As demonstrated by my very specific memory of this scene, this lesson had a clear impact on how I’ve viewed the value of wealth. Thus, I was pleasantly surprised that in a psychology class early on in my academic career that my professors essentially agreed with your experiential hypothesis. Numerous studies have reported that above $75,000 in every first world country, wealth is not correlated with happiness. Yet, people with incomes greater than $75,000 felt that their lives were better for their wealth, which should not be misconstrued for genuine happiness: “The more people make above $75,000, the more they feel their life is working out on the whole, but it “doesn’t make them any more jovial in the mornings.”
While you did not draw out this principle on a napkin, and you may well have never heard of “Flow” in its defined psychological terms, you’ve epitomized the value of flow in creating happiness and life satisfaction. Flow is a concept defined by positive psychologist Csikszentmihalyi (even my professors struggled to pronounce his name). It is basically the state of completely focused motivation that humans can experience when devoting themselves to a meaningful challenge. Unlike the “zoning out” we can experience when staring at a TV, flow is unique in that by definition it involves a task requiring a lot of effort and concentration. Basically, we find flow in our passions, not our hobbies, and the hallmark of flow is a feeling of spontaneous joy while performing this activity. When you are captaining your boat Exodus, untangling ropes, fixing equipment, and sailing through rain or sun with a huge smile, I have no doubt that you have found your flow. You’ve instilled in me a desire to find my Exodus (pun intended) in an activity that perpetuates the effortless joy you find in sailing.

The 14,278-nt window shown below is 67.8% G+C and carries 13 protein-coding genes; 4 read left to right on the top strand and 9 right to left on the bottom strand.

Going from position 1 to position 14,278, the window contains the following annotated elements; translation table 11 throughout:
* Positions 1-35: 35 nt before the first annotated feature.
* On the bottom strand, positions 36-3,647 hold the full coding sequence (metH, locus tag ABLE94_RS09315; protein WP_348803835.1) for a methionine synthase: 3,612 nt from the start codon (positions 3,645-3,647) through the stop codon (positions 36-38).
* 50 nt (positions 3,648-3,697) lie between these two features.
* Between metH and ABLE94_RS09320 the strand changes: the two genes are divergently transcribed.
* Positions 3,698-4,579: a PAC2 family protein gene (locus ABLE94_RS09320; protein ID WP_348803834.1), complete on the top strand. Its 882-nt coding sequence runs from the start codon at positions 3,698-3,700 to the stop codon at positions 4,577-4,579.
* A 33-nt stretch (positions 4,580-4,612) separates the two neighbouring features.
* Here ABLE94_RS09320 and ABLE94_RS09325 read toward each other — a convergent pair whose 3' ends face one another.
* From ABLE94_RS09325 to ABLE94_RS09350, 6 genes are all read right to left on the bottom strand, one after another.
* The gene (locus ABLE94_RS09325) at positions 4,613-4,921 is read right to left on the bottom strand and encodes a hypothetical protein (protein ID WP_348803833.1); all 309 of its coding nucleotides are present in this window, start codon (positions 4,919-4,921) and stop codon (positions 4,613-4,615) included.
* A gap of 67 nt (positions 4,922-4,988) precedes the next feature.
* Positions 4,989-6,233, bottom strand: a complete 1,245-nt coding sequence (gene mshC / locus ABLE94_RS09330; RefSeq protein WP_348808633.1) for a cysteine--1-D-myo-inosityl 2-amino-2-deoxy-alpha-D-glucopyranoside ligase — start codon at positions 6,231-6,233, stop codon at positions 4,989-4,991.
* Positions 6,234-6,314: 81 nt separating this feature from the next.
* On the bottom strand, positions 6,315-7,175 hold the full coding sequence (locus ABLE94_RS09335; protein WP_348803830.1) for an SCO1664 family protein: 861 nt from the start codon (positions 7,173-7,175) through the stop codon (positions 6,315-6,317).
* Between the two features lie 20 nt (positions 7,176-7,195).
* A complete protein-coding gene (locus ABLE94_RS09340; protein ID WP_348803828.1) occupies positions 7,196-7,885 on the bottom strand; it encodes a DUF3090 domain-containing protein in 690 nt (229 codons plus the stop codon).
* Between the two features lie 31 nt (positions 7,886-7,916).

3. Goal Setting
While we abstractly understand that setting goals for oneself is a “good idea,” fewer people actually concretely view goal setting as means to both success and life satisfaction. You’ve instinctively taught me from a young age that if you’re going to do something, you might as well do it well. You’ve never been okay with half-assing anything, and I now recognize the value in this. Even when you were helping me with my silly art projects in elementary and middle school, you were reinforcing this idea that a little extra effort goes a long way (and a dad with power tools doesn’t hurt either). In developing academic, professional, and intellectual success, you’ve taught me that my character and persistence is as important as my talent. The number of people I’ve encountered that will do their work simply adequately but not exceptionally is shocking to me, as I’ve had you as a role model to rule out “good enough” as an option.
I could go on and on about all the other things you’ve taught me that have actually been proven measurements of life satisfaction and happiness, from the value of quality relationships (as demonstrated by your marriage, commitment to community services, and the small but tight knit group of friends you’ve maintained over the years) or the value of your work-hard, play-hard mentality (everything in moderation, including moderation). I am so lucky to have such a supportive, socially and academically intelligent dad to pass on his wisdom. I am so excited to continue to learn from your experience in professional successes, relationships, and general adulthood.
I love you so, so much.